message 14: by Amanda (new)

Amanda We're not doing the beach this year, but I do have a long flight to London for work. I've been gathering books on my Kindle, so that I don't have to bring a bunch of physical books with me on a flight. So far I have Killing the Devil, Never Goodbye, Reset, Husbands and Other Sharp Objects, and The Passage.


message 15: by Caroline (new)

Caroline Favorite all time beach read... Summer Sisters by Judy Blume


message 16: by Aenea (new)

Aenea Jones I clicked because of Sawyer :3


message 17: by Finn (new)

Finn I did, too!


message 18: by Aenea (new)

Aenea Jones Hehehehe :D


message 19: by Teri-K (new)

Teri-K Nothing heavy. Something adventurous and fun. The kind of book you can drop and pick up again easily depending on what's going on around you...


message 20: by Heather Codename: ♕Duchess♕ (last edited Jun 30, 2018 10:58AM) (new)

Heather Codename: ♕Duchess♕ Lulufrances wrote: "will need to get to "never let me go" asap!"

The description for Never Let Me Go doesn't match what the book is about. Never Let Me Go is about a vampire.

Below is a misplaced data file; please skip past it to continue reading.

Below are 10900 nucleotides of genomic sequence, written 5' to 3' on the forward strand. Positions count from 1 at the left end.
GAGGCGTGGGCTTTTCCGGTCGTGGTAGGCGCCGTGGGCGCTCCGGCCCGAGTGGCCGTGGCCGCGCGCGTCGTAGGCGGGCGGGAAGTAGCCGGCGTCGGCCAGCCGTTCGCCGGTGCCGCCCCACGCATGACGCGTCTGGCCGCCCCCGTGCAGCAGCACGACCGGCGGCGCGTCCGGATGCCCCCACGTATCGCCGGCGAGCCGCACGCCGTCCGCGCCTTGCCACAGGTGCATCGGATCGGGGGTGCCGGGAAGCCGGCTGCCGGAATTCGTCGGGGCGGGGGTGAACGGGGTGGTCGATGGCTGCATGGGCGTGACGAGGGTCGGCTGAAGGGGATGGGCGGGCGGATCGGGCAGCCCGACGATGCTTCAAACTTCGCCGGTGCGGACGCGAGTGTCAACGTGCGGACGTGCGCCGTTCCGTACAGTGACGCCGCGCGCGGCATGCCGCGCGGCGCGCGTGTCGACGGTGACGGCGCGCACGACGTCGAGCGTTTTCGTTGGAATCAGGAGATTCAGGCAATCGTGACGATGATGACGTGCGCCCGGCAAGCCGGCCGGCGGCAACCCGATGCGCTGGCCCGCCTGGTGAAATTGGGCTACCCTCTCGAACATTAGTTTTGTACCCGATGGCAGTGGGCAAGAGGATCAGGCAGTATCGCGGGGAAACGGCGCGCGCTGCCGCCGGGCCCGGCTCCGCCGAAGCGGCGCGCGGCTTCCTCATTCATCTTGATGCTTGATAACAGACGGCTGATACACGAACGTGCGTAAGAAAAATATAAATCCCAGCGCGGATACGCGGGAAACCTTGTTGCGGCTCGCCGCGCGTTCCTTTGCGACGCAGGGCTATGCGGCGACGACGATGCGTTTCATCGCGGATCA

message 21: by Aenea (new)

Aenea Jones Heather Codename: ♕Dutchess♕ wrote: "Lulufrances wrote: "will need to get to "never let me go" asap!"

The description for Never Let Me Go doesn't match what the book is about. Never Let Me Go is about a vampire."


xD


message 22: by Kelley (last edited Jun 30, 2018 11:56AM) (new)

Kelley Although I didn't read it at the beach, I think Joyland by Stephen King would be an excellent beach read. It's set in the 70's at a boardwalk carnival. As I read, I often thought the only thing that would make this book better is hearing the sound of a boardwalk carnival in the background.


message 23: by Katherine (last edited Jun 30, 2018 11:59AM) (new)

Katherine Hayward Pérez To me, a beach read is anything that gets me hooked and that has a memorable, meaty plot, themes and well-fleshed-out characters, or it could be a reread/ listen of a favourite book. Handle with Care Handle with Care by Jodi Picoult My Sister's Keeper by Jodi Picoult Also, anything with a summer theme by an author I like. Summer at Conwenna Cove Summer at Conwenna Cove by Darcie Boleyn These are just a few examples of the types of books I see as good beach books!


message 24: by Aenea (new)

Aenea Jones Wonderer wrote: "So, no topic for "Books that Mostly Men Like" to appeal to male readers as "Books That Make Your Heart Race" appeals to females.

But she did have a picture of a man reading a book so, well played,..."